| Abstract|| |
Background: Bone marrow biopsy is widely used method for diagnosis, follow-up and staging of hemato-oncologic diseases. This procedure is also used for determining the bone marrow metastasis in patients with solid tumors. In this study, clinical, hematological, and pathological features of 58 patients with bone marrow metastases diagnosed by bone marrow biopsies were examined retrospectively Materials and Methods: Among 3345 bone marrow biopsies performed in our hospital between January 2006 and August 2013, 58 cases with solid tumor metastasized to bone marrow were included in this study. Results: Among 58 cases with solid organ carcinoma metastasis in bone marrow, mean age was 59.9. Thirty-nine cases were found to have a known primary tumor focus. The most common tumors metastasized to bone marrow were breast carcinomas (23 patients, 59%), gastric carcinomas (6 patients, 15.3%), prostate carcinomas (4 patients, 10,2%), and lung carcinomas (3 patients, 7.7%), respectively. Nineteen patients were firstly diagnosed from bone marrow biopsies as metastatic carcinomas. The median overall survival after bone marrow metastasis was 28 days (95% confidence interval: 7.5-48.4). The median overall survival difference was not statistically significant between patients with primary known and unknown tumor (P = 0.973). Statistically significant difference was observed between the survival of breast cancer and gastric cancer (P = 0.028). The most common hematologic symptom was the coexistence of anemia and thrombocytopenia (31%), thrombocytopenia (27.6%) and anemia (20.7%) alone. The median overall survival difference was statistically significant between patients who have anemia and thrombocytopenia (P < 0.005). Conclusion: Bone marrow biopsy is an easily accessible, easily applied, a useful procedure for diagnosing metastatic diseases in patients with hematologic symptoms such as anemia and thrombocytopenia besides being an uncomfortable procedure for patients. Furthermore, it is useful in predicting the prognosis and short survey after diagnosing bone marrow metastasis.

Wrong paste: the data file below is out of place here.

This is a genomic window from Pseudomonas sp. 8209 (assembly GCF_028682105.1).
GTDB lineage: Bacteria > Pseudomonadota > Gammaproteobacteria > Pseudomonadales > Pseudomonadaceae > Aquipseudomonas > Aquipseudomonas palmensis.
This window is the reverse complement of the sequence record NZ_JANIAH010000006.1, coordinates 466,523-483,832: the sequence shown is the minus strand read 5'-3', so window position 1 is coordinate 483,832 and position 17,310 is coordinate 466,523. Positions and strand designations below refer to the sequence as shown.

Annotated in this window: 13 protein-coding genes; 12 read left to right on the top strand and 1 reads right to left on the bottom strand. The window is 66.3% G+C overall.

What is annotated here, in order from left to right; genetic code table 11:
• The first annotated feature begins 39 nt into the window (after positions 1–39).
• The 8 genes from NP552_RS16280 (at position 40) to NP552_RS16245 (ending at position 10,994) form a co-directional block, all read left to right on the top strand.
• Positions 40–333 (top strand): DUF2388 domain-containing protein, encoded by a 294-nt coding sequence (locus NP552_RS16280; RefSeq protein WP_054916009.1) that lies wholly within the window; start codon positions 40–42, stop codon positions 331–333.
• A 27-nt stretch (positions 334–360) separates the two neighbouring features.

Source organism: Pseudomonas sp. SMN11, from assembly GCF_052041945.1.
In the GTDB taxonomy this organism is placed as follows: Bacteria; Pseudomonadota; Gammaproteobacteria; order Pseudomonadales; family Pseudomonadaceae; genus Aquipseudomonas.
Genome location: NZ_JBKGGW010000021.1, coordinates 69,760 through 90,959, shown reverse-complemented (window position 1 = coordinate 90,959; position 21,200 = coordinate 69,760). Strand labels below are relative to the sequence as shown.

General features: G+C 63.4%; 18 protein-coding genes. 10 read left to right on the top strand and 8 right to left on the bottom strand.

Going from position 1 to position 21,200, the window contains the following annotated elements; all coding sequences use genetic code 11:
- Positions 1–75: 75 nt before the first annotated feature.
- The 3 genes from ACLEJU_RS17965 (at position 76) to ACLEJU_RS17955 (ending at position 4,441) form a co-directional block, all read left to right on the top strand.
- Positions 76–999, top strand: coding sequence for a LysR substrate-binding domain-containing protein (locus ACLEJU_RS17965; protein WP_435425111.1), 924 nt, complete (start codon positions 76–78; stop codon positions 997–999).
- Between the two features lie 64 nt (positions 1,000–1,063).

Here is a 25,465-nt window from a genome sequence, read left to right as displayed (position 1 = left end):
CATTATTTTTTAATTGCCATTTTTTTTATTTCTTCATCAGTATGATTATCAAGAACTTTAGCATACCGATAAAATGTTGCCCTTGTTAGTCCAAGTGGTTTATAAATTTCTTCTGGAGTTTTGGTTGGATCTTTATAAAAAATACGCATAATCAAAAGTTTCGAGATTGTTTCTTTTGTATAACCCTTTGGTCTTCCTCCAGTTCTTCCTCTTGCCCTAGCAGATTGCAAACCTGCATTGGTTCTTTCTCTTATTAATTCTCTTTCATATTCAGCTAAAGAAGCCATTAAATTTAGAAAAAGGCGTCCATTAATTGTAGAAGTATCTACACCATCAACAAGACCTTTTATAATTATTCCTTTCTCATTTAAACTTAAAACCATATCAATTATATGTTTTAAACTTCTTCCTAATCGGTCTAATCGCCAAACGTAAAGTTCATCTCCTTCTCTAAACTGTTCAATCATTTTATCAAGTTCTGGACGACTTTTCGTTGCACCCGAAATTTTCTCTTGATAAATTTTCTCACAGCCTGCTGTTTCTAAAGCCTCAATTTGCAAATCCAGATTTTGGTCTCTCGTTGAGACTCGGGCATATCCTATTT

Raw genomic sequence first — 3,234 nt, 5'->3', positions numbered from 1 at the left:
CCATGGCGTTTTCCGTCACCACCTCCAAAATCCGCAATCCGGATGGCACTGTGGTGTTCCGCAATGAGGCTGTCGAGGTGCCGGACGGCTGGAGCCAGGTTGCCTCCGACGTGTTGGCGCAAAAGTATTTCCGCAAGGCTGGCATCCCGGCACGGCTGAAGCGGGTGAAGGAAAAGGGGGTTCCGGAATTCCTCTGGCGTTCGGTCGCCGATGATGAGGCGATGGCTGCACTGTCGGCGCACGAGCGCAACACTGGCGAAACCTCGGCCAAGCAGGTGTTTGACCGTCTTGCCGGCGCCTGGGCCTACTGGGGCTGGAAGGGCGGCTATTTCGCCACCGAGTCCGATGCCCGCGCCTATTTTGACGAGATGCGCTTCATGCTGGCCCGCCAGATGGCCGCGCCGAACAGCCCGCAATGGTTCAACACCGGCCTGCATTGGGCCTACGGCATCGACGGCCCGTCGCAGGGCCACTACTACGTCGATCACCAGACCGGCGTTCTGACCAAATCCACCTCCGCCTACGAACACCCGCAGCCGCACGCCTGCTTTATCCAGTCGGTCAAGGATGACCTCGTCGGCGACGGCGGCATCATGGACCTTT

Keywords: Anemia, bone marrow, neoplasm metastasis, thrombocytopenia
|How to cite this article:|
Kucukzeybek BB, Calli AO, Kucukzeybek Y, Bener S, Dere Y, Dirican A, Payzin KB, Ozdemirkiran F, Tarhan MO. The prognostic significance of bone marrow metastases: Evaluation of 58 cases. Indian J Pathol Microbiol 2014;57:396-9
|How to cite this URL:|
Kucukzeybek BB, Calli AO, Kucukzeybek Y, Bener S, Dere Y, Dirican A, Payzin KB, Ozdemirkiran F, Tarhan MO. The prognostic significance of bone marrow metastases: Evaluation of 58 cases. Indian J Pathol Microbiol [serial online] 2014 [cited 2019 Jan 24];57:396-9. Available from: http://www.ijpmonline.org/text.asp?2014/57/3/396/138728
| Introduction|| |